Note: Precise, detailed information on certain staking parameters on Aptos is still scarce and we expect more to be available soon — we will update this section accordingly.

Learn “How to set up your Martian wallet & stake on Aptos via Tortuga Finance” with our step-by-step guide.

[updated 18. Oct. 2022]:

According to the Aptos Tokenomics post, the maximum reward rate starts at 7% and declines by 1.5% annually until it reaches a floor of 3.25%. The reward rate is evaluated every epoch.

Ok, now that you know what Aptos is, how it works (roughly), and what makes it special, a few words on why we are supporting the network.

Why we are backing Aptos

We are a firm believer in a multi-chain world in which a few blockchains power the internet of tomorrow. We set out to support networks, which we believe are among this set of blockchains. This inherently means that we are making bets on certain networks, one such being Aptos. There are several reasons why we are making this bet — let’s go over some.

Technology & second mover advantages

As you read above, Aptos brings many technological novelties to the table and their clear focus on mass adoption by improving UX through safety and performance resonates a lot with us. While we invest across the entire web3 stack, we have a past focus and proven track record of base layer investments. We believe Aptos is capable of carving out its fair market share amongst our portfolio networks.

They are taking a similar approach to Solana on many vectors, first and foremost, being a monolithic chain and leveraging the parallel processing of transactions but also by starting via the ‘non-EVM’ path. This proved to be very successful for Solana as their focus on Rust drew in a new, highly driven set of developers. Solana paved the way on many fronts and Aptos can draw from that. For instance, right from the start, there is already more of an ecosystem in place as there was for Solana in March 2020 — you already have different primitives such as wallets (Martian, Pontem, Petra), on-chain order books (e.g. Econia), NFT marketplaces (Topaz), or liquid staking (e.g. Tortuga) in place.

While some already dub Aptos as a ‘Solana killer’, we believe that they do not necessarily need to cannibalize each other, quite the opposite. We believe that both ecosystems can cross-pollinate due to their focus on low-level, very similar, programming languages. This could lead to an influx as well as education of new and experienced developers alike — a rising tide lifts all boats. Furthermore, both networks can learn from each other, carve out different niches, and serve different end users while bridges between them further reinforce synergies.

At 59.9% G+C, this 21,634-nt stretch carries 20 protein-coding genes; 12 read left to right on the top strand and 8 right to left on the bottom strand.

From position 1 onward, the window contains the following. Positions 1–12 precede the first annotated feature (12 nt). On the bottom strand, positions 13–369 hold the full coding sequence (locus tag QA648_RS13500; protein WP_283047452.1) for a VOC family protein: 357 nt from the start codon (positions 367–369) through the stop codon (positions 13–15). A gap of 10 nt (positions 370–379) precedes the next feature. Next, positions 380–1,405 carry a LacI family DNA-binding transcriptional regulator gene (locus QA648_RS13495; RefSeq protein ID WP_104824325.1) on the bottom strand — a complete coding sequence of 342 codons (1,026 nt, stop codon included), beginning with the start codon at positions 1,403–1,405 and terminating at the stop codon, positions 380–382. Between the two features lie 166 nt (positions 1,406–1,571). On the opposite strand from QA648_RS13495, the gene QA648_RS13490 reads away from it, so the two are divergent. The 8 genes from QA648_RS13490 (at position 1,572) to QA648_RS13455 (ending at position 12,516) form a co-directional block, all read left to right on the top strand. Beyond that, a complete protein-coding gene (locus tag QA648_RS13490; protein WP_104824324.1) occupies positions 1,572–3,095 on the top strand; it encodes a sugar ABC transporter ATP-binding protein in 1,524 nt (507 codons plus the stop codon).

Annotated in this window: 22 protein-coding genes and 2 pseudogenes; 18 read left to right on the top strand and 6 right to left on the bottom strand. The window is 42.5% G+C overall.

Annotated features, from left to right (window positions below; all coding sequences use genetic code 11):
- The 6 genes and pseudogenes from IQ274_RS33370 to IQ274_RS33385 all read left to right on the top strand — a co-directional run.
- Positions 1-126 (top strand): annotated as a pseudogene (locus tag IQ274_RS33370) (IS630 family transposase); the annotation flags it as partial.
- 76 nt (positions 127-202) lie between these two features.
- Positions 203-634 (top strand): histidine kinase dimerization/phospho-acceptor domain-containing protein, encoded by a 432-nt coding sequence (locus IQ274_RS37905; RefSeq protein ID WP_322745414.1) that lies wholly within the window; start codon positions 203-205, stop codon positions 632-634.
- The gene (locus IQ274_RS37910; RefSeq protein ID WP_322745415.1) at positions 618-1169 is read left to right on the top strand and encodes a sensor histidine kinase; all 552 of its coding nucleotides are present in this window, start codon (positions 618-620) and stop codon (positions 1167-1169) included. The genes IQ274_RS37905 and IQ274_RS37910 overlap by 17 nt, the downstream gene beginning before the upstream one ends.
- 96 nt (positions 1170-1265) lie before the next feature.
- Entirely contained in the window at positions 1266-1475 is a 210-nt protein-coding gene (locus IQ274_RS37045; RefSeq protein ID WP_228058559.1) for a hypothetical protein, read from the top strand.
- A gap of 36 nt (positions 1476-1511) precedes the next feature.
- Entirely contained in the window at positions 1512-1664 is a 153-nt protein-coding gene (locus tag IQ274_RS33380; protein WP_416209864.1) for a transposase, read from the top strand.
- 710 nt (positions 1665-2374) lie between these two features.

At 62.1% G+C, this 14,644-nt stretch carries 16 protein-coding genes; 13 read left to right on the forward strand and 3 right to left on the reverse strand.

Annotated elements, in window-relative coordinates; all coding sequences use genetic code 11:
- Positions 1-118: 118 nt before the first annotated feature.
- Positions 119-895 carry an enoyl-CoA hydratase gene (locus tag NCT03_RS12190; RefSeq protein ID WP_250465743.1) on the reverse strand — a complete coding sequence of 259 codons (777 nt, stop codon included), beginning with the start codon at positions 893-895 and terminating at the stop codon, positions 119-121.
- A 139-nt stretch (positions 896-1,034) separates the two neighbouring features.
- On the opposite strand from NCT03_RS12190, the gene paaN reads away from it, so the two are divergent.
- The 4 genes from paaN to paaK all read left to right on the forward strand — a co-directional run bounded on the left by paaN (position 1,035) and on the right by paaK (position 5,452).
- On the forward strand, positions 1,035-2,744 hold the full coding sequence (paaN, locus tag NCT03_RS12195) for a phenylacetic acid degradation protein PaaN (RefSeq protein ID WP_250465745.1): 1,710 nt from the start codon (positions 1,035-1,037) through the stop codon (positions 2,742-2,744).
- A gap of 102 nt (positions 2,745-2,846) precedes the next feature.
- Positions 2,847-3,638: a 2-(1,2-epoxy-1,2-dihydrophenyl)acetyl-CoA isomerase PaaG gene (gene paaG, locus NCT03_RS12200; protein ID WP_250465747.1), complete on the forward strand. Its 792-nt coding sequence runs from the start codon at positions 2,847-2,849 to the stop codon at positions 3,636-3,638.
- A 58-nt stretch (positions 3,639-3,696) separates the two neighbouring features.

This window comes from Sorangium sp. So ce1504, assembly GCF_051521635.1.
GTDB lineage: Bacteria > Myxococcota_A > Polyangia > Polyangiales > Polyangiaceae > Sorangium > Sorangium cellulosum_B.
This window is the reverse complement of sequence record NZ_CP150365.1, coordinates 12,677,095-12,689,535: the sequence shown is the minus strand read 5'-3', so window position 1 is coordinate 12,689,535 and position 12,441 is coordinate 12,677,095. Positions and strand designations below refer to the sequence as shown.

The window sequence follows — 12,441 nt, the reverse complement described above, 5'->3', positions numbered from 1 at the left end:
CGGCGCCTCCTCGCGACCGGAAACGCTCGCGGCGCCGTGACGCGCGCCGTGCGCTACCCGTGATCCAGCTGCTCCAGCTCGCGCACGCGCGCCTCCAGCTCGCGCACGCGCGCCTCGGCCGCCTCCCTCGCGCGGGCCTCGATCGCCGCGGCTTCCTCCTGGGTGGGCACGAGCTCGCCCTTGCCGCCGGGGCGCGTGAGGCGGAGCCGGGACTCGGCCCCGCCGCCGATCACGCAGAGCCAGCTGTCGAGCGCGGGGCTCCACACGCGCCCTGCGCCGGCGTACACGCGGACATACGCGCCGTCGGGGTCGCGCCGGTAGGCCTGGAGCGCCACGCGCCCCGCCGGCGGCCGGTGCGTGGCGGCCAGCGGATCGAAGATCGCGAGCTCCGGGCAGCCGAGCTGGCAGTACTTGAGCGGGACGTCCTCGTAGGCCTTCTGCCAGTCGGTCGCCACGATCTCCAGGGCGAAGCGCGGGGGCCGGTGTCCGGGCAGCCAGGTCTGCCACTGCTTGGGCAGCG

Team & backers

Spinning up a new layer-one blockchain and growing an thriving, self-sustaining ecosystem around it, are quite the tasks, especially in the current market and macro situation.

However, the team behind Aptos is well-equipped to surf these challenging waters. Parts of their team and both founders have prior experience working together during their time at Novi, a crypto platform, which is part of Meta (formerly Facebook). Novi focused on infrastructure and tooling for Diem (formerly Libra … this is getting out of hand).

Their co-founders, Mo Shaikh (link) and Avery Ching (link) draw from a rich background of experiences. Avery Ching (CTO), is a seasoned software engineer and worked as a Principal Software engineer at Facebook prior to Novi. He’s a long-time Apache Software Foundation member and has years of open-source experience as Apache Giraph VP. Mo Shaikh has a consultancy and TradFi background through his time at BCG, BlackRock, and the Royal Bank of Canada. After his time as director of strategy for ConsenSys, he worked on strategic partnerships at Novi. As a founder of a blockchain-based platform for fractional real estate investing, he has prior entrepreneurial experience in blockchain.

Their team of almost 80 people is comprised of experienced crypto product, BD, marketing & ecosystem growth managers as well as cryptography researchers and experienced developers. They are well networked to experienced providers of blockchain primitives such as infrastructure operators, wallet providers, and exchanges.

Through their investors, the team was not only able to raise a substantial war chest of 350MM USD. With renowned backers such as Multicoin, a16z, Jump Crypto, Binance, and FTX, the team has a far-reaching and fruitful network to draw from.

After years of prior development work, the network was stress-tested in three incentivized testnets and we successfully participated in AIT-3 next to several other experienced node providers. Our hands-on experience with the network convinced us even further of the teams’ capabilities, a strong, early network of supporters, as well as a promising ecosystem in its’ infancy. We look forward to being part of the Aptos ecosystem to help with the acceleration and adoption of web3!